By Christine Tumpson

“We’re in a perfect place for this to be happening at this point at our lives. It hasn’t set in yet, but it will tomorrow!” Emily Walz grins, looks at her husband, Ryan, sitting next to her in the obstetrics office at West Penn Hospital, and breaks into laughter. Her melodious peals are contagious, enveloping everyone in the room in the joy of the moment. Today is Emily’s official due date to deliver the couple’s first baby.

That happiness from being in the right place at the right time is one for the Walzes to relish with their team of physicians at Allegheny Health Network’s Jones Institute for Reproductive Medicine, a center specializing in assisting families with fertility issues, and Seasons OBGYN, one of the area’s leading general obstetrics and gynecology practices. “I heard really good things about the Jones Institute, and the labor and delivery here,” says Emily. “I knew I had asymptomatic endometriosis, so I thought I might have problems getting pregnant. I really liked  AHN’s approach of trying naturally, staying fit, eating healthy, and getting regular follow-ups.”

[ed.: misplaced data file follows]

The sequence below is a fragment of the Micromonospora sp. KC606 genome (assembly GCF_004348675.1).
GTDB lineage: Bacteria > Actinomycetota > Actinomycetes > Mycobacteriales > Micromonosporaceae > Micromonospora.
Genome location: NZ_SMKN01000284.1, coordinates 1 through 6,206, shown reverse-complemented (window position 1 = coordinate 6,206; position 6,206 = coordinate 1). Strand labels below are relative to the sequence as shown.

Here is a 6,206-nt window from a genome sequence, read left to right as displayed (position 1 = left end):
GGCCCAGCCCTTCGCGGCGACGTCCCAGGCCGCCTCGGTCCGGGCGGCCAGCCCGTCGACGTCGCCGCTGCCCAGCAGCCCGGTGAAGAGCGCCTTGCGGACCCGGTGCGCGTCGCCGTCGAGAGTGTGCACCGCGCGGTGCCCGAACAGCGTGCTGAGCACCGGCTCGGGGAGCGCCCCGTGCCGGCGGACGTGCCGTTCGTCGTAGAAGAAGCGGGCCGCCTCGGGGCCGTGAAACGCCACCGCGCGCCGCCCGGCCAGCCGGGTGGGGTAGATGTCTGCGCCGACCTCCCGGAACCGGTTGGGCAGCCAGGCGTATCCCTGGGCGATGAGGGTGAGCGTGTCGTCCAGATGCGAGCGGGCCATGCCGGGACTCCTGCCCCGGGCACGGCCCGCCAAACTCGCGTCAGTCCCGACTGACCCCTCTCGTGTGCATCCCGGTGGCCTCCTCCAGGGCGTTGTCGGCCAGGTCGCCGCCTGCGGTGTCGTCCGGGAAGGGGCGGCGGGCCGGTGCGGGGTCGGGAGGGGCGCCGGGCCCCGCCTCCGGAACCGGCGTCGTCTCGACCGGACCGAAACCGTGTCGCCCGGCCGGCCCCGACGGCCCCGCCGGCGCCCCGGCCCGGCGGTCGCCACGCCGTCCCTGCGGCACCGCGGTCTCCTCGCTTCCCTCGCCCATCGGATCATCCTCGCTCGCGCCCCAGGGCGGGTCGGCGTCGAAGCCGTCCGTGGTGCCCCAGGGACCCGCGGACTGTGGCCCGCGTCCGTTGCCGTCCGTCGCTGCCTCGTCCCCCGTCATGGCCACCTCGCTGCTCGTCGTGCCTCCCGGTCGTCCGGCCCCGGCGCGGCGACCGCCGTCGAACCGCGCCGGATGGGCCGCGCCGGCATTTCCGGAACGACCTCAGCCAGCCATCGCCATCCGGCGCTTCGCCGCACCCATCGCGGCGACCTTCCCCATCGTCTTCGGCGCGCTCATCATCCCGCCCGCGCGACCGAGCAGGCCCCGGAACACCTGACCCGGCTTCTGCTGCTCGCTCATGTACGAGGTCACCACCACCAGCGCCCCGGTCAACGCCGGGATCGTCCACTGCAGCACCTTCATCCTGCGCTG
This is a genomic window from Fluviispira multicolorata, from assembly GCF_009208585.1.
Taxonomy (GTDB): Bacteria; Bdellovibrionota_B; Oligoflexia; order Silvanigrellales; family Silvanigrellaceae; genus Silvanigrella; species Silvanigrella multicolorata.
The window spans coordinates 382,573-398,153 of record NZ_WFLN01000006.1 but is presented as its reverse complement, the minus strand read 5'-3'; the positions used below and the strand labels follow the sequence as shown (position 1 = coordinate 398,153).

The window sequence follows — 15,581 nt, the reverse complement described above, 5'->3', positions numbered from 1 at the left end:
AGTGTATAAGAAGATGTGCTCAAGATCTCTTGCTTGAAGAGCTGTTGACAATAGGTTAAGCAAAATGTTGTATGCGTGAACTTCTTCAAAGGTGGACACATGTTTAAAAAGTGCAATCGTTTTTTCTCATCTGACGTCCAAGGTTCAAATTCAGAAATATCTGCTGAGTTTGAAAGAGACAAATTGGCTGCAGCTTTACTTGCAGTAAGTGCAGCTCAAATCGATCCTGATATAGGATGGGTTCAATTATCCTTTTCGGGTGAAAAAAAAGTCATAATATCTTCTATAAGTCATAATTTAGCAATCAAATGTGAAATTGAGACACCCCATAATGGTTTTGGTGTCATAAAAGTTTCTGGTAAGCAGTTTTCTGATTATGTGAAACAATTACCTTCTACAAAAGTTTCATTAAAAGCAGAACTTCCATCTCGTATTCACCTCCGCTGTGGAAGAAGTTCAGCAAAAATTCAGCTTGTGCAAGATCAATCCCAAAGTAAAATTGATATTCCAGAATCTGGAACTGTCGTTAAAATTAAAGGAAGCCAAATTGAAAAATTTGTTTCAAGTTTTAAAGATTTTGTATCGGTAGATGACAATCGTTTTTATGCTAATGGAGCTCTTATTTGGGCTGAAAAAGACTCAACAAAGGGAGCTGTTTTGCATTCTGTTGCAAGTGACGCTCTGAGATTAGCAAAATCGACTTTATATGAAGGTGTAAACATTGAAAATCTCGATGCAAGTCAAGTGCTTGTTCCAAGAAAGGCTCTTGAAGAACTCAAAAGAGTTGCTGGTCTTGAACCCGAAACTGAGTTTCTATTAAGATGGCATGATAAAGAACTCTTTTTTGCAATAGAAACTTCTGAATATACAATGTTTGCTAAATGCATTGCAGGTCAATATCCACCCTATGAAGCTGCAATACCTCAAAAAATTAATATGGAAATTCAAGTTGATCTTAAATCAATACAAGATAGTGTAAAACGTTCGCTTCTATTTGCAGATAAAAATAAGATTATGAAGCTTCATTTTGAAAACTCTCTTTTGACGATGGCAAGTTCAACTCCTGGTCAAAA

After a year of focusing on pregnancy, and not conceiving, Emily and the medical team reviewed her options, deciding to continue on the path of natural fertilization but with medical intervention to remove the growths blocking the fallopian tubes leading to the uterus. Emily illuminates the importance of communication with the team of physicians. “It seemed like the best option was surgery to clear up space in the tubes, but they told us they would have to remove them if they were too damaged. They said there might be a way to maybe keep one of them intact. I said please keep it, as long as it’s open even a tiny bit. That’s all I needed, just that little bit of hope.”

Dr. Emily Lebovitz of Seasons found that little bit of hope as she performed Emily’s surgery. “Going into the procedure, we knew we were likely to have problems. We took out the left fallopian tube because it was completely blocked. The right fallopian tube was significantly dilated from the endometriosis. But I remembered what they had told me,” she now recalls, looking at the couple. “And I wanted to give it one more try. So when we saw it wasn’t completely blocked, we decided to keep it intact.”

“We knew IVF (in vitro fertilization) was not for us,” Emily says, “so this surgery was our one shot. And we were completely OK with it not working.” Ryan winks at her, and together the couple describes a beautiful life. She as a social worker, he as a Pittsburgh City firefighter with an impressive lineage, as both parents are former Pittsburgh City firefighter chiefs. They share a 200-year-old country house set on four acres in the middle of the city; three dogs — a silver Labrador Retriever named Luke, a chocolate Lab named Remy, and a Newfoundland named Theo; and a great network of family and friends.